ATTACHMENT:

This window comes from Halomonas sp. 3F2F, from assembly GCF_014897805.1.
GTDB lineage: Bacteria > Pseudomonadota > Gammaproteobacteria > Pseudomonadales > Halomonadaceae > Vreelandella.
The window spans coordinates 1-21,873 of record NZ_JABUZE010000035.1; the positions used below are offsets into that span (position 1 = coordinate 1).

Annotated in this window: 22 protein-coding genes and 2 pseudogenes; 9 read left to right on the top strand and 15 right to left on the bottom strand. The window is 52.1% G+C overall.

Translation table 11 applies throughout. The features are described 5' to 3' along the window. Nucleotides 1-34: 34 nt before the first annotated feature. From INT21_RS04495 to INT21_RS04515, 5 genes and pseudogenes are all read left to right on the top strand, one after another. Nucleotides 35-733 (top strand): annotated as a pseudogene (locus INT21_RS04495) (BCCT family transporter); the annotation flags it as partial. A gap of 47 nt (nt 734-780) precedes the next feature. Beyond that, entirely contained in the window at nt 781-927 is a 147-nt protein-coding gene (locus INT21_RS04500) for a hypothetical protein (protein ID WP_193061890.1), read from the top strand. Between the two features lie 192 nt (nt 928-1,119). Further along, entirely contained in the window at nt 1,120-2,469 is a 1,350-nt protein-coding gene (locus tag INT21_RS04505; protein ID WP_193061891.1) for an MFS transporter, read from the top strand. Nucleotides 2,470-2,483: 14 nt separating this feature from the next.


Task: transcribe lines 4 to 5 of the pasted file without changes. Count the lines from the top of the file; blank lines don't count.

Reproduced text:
Annotated in this window: 22 protein-coding genes and 2 pseudogenes; 9 read left to right on the top strand and 15 right to left on the bottom strand. The window is 52.1% G+C overall.

Translation table 11 applies throughout. The features are described 5' to 3' along the window. Nucleotides 1-34: 34 nt before the first annotated feature. From INT21_RS04495 to INT21_RS04515, 5 genes and pseudogenes are all read left to right on the top strand, one after another. Nucleotides 35-733 (top strand): annotated as a pseudogene (locus INT21_RS04495) (BCCT family transporter); the annotation flags it as partial. A gap of 47 nt (nt 734-780) precedes the next feature. Beyond that, entirely contained in the window at nt 781-927 is a 147-nt protein-coding gene (locus INT21_RS04500) for a hypothetical protein (protein ID WP_193061890.1), read from the top strand. Between the two features lie 192 nt (nt 928-1,119). Further along, entirely contained in the window at nt 1,120-2,469 is a 1,350-nt protein-coding gene (locus tag INT21_RS04505; protein ID WP_193061891.1) for an MFS transporter, read from the top strand. Nucleotides 2,470-2,483: 14 nt separating this feature from the next.